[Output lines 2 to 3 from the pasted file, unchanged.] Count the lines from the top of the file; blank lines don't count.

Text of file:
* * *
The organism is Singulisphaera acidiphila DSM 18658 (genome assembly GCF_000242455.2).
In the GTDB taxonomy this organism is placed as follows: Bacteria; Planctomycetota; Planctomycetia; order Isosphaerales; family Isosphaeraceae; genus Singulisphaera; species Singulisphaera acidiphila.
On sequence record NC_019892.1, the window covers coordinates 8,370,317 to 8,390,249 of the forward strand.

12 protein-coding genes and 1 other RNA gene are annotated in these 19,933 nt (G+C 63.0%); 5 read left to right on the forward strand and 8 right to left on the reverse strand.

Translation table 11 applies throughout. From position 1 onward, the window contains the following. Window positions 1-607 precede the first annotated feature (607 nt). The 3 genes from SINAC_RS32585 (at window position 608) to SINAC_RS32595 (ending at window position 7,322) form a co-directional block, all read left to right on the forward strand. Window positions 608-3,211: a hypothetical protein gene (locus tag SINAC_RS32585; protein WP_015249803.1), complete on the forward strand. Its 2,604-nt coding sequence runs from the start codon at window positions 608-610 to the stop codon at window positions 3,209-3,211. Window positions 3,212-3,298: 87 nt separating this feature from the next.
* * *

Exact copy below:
In the GTDB taxonomy this organism is placed as follows: Bacteria; Planctomycetota; Planctomycetia; order Isosphaerales; family Isosphaeraceae; genus Singulisphaera; species Singulisphaera acidiphila.
On sequence record NC_019892.1, the window covers coordinates 8,370,317 to 8,390,249 of the forward strand.